The invitation to be uncomfortable and the power of breathwork and mindfulness practices to cultivate leadership, compassion and our ability to way-find.
Navigating through times of tremendous complexity & change
We are witnessing the unfolding of an unprecedented series of events, from the global COVID19 pandemic to displays of systemic racial injustice in the United States. These times are filled with uncertainty and ambiguity. And each day seems to bring more change and more complexity.
Self-compassion & expanding consciousness
So many of us care so deeply for what is going on in the world and want to positively affect change. Yet how do we find our own answers, navigate through complexity and not burn-out? How do we find the creative ways to work with these paradoxes?
Engaging in practices that expand our ability to be with these polarities offer us new possibilities to interact with the world and ourselves. These practices also help us develop a stronger internal guidance system and a new way of sensemaking. They require us to slow down and turn inward. And to allow ourselves to stop ‘doing’ in order to enter a new way of ‘being’. With the pressures of our lives that we feel (and that we put on ourselves), that can be quite a revolutionary act. An extraordinary act of self-compassion and leadership.
During the pandemic, I’ve been joining breathwork facilitator and FREQUENCY co-founder Vivian Rosenthal for her breathwork sessions Saturday mornings. She brings together a diverse group to sit in community and breathe with each other — allowing us to go deep within ourselves, beyond our adrenaline, our busy minds, our need to control, to a deeper space beyond — a return to self, to each other, to love. And in order to get there, she moves us through a primal scream to release the pent-up anger, frustration, sadness — or whatever other emotions we might be feeling — for ourselves, for the collective. It’s been one of the most effective ways I’ve found to do a reset and move through my dense thought patterns to achieve clarity and a deep inner sense of spaciousness. It’s also a gift to do practice with others — it provides accountability (how many of us have good intentions but fail in execution)? It lets us know we are not alone (many of us ‘know’ this but might feel differently sometimes). And the collective space helps us see what others are working through so we may widen our lens of what’s going on, building empathy and understanding.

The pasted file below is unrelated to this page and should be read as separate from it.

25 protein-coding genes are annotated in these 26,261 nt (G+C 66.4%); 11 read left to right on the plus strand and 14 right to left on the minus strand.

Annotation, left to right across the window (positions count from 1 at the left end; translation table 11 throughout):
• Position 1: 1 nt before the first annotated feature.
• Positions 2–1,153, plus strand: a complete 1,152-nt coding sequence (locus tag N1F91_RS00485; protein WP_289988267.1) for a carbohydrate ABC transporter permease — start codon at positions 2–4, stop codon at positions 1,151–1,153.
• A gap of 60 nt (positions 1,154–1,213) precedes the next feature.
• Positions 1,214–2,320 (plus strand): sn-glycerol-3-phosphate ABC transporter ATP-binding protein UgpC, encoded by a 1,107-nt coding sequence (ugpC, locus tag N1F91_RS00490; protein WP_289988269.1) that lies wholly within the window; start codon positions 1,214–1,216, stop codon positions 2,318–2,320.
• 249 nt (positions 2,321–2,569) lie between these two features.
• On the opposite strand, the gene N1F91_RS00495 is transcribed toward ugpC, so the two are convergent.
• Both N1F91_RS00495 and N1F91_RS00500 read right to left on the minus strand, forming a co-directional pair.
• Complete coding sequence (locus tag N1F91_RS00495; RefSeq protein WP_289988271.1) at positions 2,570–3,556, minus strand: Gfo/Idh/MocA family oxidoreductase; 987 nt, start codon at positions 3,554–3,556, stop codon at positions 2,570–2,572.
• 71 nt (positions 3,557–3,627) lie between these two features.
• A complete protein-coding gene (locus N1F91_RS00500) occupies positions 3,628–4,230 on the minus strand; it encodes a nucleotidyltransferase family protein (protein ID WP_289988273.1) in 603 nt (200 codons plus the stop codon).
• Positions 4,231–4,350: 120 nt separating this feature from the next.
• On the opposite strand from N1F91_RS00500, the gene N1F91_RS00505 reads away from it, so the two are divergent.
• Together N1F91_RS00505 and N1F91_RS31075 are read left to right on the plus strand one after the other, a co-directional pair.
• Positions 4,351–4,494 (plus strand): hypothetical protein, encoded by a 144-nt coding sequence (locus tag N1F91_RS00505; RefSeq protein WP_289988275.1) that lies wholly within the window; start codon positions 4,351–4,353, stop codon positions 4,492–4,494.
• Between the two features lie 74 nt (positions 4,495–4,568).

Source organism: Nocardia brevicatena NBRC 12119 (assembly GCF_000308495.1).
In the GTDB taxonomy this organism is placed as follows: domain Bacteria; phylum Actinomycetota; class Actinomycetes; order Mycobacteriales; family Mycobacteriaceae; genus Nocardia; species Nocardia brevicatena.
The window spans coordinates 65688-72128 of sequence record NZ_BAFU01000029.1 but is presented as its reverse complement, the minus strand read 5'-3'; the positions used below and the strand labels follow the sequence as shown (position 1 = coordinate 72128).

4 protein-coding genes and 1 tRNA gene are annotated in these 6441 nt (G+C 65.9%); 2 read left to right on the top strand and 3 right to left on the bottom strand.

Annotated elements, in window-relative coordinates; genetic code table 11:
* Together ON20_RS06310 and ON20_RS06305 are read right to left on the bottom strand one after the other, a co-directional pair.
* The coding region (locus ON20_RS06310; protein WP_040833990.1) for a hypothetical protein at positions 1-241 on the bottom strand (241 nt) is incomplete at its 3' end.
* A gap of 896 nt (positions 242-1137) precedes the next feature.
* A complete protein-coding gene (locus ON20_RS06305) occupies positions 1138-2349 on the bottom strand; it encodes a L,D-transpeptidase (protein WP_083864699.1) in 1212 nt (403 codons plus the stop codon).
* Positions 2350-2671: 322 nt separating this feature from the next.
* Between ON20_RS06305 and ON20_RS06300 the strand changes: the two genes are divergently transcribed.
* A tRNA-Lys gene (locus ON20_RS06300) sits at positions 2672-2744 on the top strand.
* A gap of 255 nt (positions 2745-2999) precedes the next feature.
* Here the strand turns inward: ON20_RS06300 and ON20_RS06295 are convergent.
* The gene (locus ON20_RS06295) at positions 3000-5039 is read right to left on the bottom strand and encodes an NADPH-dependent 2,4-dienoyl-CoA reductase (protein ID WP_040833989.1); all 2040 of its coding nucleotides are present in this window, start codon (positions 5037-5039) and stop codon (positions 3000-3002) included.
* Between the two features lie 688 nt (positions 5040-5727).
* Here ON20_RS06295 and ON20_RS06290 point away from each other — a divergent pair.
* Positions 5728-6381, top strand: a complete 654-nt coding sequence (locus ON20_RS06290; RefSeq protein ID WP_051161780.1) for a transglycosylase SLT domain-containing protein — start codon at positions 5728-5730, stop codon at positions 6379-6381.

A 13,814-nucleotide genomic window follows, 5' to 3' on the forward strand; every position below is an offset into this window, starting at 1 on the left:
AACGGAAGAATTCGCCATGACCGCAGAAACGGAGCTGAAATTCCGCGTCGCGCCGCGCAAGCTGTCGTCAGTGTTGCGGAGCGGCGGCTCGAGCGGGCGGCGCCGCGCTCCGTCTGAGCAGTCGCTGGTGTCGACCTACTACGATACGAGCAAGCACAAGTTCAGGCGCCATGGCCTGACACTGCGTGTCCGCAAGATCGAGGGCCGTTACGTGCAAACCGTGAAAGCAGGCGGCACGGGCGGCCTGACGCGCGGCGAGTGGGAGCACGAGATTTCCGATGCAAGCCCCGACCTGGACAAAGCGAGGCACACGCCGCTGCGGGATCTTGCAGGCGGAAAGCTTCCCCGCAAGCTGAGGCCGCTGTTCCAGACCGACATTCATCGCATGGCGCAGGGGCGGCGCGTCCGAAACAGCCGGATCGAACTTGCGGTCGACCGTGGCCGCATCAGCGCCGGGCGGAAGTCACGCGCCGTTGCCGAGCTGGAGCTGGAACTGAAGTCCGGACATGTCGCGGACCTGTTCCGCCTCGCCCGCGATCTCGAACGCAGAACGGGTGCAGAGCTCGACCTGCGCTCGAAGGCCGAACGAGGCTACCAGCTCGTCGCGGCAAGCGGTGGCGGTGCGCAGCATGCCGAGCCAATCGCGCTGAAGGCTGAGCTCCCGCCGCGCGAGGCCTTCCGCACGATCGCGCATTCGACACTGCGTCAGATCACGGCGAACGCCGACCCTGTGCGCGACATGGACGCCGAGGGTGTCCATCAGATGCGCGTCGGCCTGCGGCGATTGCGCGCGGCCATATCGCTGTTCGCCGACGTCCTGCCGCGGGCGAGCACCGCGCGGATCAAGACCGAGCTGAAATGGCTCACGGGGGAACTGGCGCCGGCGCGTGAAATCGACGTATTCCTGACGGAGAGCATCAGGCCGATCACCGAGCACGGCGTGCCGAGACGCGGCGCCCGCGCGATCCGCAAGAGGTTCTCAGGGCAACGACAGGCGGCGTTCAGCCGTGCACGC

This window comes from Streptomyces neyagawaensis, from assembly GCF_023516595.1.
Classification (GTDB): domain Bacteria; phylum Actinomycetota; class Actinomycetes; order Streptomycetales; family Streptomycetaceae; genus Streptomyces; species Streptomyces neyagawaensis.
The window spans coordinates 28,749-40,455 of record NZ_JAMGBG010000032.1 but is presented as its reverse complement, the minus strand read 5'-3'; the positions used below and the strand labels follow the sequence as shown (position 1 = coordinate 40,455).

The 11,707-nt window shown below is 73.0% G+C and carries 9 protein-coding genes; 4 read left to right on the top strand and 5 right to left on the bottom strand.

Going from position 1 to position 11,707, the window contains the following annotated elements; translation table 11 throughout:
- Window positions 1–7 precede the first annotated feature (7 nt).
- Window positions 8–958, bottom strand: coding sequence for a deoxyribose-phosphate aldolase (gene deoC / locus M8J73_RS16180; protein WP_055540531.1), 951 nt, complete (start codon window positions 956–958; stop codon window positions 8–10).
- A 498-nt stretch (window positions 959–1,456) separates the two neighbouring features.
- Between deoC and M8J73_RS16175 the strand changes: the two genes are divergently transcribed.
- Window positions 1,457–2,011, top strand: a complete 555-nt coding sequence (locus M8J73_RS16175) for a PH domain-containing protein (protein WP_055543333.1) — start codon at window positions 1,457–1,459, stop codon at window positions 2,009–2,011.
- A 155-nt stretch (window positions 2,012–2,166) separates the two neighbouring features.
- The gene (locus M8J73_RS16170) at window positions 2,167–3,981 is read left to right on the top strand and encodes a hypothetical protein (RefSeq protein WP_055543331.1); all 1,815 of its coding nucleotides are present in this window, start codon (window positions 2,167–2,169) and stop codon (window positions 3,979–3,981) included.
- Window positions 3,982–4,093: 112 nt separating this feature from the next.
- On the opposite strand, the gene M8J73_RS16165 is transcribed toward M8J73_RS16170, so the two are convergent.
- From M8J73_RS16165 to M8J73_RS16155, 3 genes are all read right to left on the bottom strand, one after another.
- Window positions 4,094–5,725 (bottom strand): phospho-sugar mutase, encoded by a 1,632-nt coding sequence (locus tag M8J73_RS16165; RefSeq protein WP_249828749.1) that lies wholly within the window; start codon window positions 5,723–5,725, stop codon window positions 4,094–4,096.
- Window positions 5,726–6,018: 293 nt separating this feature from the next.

I can’t help but believe that we could change the world if we’d all cultivate these practices of designing more intentional moments as we transition throughout the day. Even if we’re only moving from one room to the next to ‘go to the office’, how would this allow each of us to hold more complexity, be more empathetic and kinder towards others? And how might this ripple effect move through our lives, from school-children to senior corporate leaders and through different communities?
Let’s take this invitation to go deeper with ourselves and with others and see how we can evolve our world together.
Read the full post here.
Besides breathing, grieving is one of the most natural things that we do. We are designed with the capacity to grieve, and we intuitively know how to do it. Yes, it is sad, gut-wrenching, and hurts our hearts, but it is organic. Thus, grieving is not the problem, it is our relationship to it, a relationship that is largely impacted by the societal undervaluing of vulnerability.
2020 has quickly become the year of all things breath related, from Covid-19’s attack on our lungs and needing to breath through a mask, to the Black Lives Matter slogan #ICantBreathe, from the last words of Eric Garner, to the book Breath: The New Science of a Lost Art by James Nestor. We no longer can take our breath for granted. The truth is, we should never have taken our breath for granted.